Happy Mother’s Day!
Happy Mother’s Day Friends!
I love this post by Jesus Arroyo over at My Bleeding Ink. He originally posted it on Mother’s Day 2013. It’s long, but worth it. It always makes me cry!
An Open Letter to My Mom
Posted on May 12, 2013
by My Bleeding Ink
Recently I was able to get all my medical records. 90% of them anyway, from the two main hospitals at which I was seen. No, a truck didn’t show up with pallets and pallets full of records, dumping them on my front lawn! Almost. But not quite. It’s a good 300+ pages of written reports. Also, CD’s filled with x-rays and ct’s and mri’s. Interesting stuff. I see everything I went through, all the surgeries I ever had, all the complications from those surgeries, all the ER visits, all the SB clinic visits. Knee injuries, broken wrists, stomach aches. It’s all there.
And a lot crosses my mind reading those things. Mainly two things. A. How the hell am I still alive??? I’ve almost died like 4 times from complications of SB…..how the hell am I still here??? And B. My mom. My mom was a constant through it all. She’s everywhere in those records. “We talked to his mom who came with him today about” so and so procedure. “His mom feels strongly” this or that about whatever decision. “Mom thinks he is ready for” whatever surgery. She’s just everywhere. My mom. Mami.
As I read my records, almost 35+ years worth, it didn’t take very long to see what an important role my mom played. I didn’t have to get too far, didn’t have to read too much, to see just how much my mom loved her middle son and how much she fought for me in life. I saw pretty quickly that I would be nowhere and nobody if it weren’t for some of the things my mom did and said back in the day. Here’s just one example taken from those reports:
“His mother is aware that in September 1981 he will be ready for kindergarten. Mom visited Valverde Elementary, a pubic school, where it was recommended to her that he instead attend Boettcher School for the Disabled. After visiting Boettcher, his mother feels it was not an appropriate school for him and that he needs to go to school with his peers and be treated as a non-disabled child. She feels he would not be able to fulfill his potential if forced to attend Boettcher. We agree that it would be unfortunate if he were to develop a self-image that would not be consistent with what appears to be his intellectual ability. Mom asked if there were tests he can take to prove his capabilities to DPS. Therefore we will be administering intellectual and language testing this January which will hopefully help in mainstreaming him.”
That made this author tear up. Mom fighting the system, so that DPS didn’t just stick me where they thought I needed to be, where I wouldn’t be able to thrive and where nothing would be expected of me. And she did that in 1980. Back when there were no IEP’s, no diagnosis of learning disabilities I may or may not have had, no accommodations of any sort, no nothing. Mom kicking ass and taking names, advocating for her son in a way that was all too rare in 1980. Dad was around, doing the equally important job of making the money that paid for medical procedures and PT and hospital visits. But it was mom yelling at whoever she needed to yell at, talking to whatever doctor she needed to talk to, just doing whatever she had to do so that I could live as normal a life as possible, all while teaching me to ask for what I needed and to advocate for myself. “You talk to the doctor, you’re the patient, not me. Y dile que te duele mucho. Nomas asi hacen algo. Tell him it hurts a lot. That’s the only way they’ll do something about it.”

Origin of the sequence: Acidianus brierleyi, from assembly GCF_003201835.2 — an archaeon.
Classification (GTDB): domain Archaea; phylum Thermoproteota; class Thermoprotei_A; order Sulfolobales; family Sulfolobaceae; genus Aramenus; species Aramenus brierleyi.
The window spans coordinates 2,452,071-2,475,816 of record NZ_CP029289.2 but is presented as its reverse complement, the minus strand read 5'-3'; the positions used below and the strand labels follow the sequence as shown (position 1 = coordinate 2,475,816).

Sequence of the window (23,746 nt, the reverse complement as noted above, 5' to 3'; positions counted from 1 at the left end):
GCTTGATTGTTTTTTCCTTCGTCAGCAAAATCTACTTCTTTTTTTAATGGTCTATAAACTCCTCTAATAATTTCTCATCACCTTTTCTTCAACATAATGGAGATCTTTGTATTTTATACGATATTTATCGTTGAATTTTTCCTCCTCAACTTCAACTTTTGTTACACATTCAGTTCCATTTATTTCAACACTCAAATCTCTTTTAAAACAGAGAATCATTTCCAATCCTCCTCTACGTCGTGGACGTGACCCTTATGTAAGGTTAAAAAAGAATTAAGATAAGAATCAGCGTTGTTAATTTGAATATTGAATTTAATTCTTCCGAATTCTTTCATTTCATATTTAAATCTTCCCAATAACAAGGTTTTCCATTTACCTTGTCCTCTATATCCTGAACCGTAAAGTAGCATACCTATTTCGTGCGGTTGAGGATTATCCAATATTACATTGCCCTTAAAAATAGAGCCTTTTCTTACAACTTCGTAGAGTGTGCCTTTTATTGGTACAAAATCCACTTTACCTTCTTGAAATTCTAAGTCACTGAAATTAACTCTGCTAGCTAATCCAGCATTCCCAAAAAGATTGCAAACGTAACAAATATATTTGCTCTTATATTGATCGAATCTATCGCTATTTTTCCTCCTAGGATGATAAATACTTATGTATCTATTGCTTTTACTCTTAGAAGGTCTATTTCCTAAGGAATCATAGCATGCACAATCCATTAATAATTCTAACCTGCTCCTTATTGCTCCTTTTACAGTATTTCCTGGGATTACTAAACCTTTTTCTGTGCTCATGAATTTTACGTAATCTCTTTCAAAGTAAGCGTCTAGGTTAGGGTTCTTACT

That was my mom. Still is. Kickin’ ass and taking names.
So……..how do I thank a person for doing all that? For being there for me literally from the second I was born with that thing she couldn’t even pronounce, let alone begin to understand. Myelo what??? Spina who?? Hydro, say it again??…..With a huge bubble on my back filled with fluid and spinal nerves, doctors telling my mom and dad that I won’t live more than a year (and here I go, 38 years old in a few days.) She never wavered. From the second I was born, advocating for my best interest, while teaching me to advocate for myself.
How do you thank someone for the times she stayed with you in the hospital, sometimes weeks or months at a time day and night, in high school when it seemed like every other month was another shunt surgery? AND for two shunt surgeries in summer 2013 for which she was also there?! Along with my loving wife, who had never experienced anything like emergency shunt surgeries, my mom was there for these shunt revisions; surgeries I hadn’t needed in 17 years. Always being strong for me, when I was done being strong after my right lung collapsed from the 3rd or 4th complication from a surgery I just had. (“Strong” in that she never cried in front of me, but years later she admitted that she’d leave the room, completely lose it, only to come back in with more strength to give. <3 ) How do you thank someone who is always there to cheer you on, support you, love you no matter what…through SB and non SB related things like marriage….and a divorce, which by the way, is still the most difficult and painful thing I’ve ever gone through; harder than any surgery, hospital stay, or complication from SB definitely. And she continued to be there, to see me relearn myself, rebuild myself, restart my life, even have a new marriage. How do you thank her for that, and the countless other things I have no space to write about. How do you do that? You don’t. There aren’t any words to convey how grateful I am for my mom. All I can say is……happy Mother’s Day mom. Thank you for being my mom.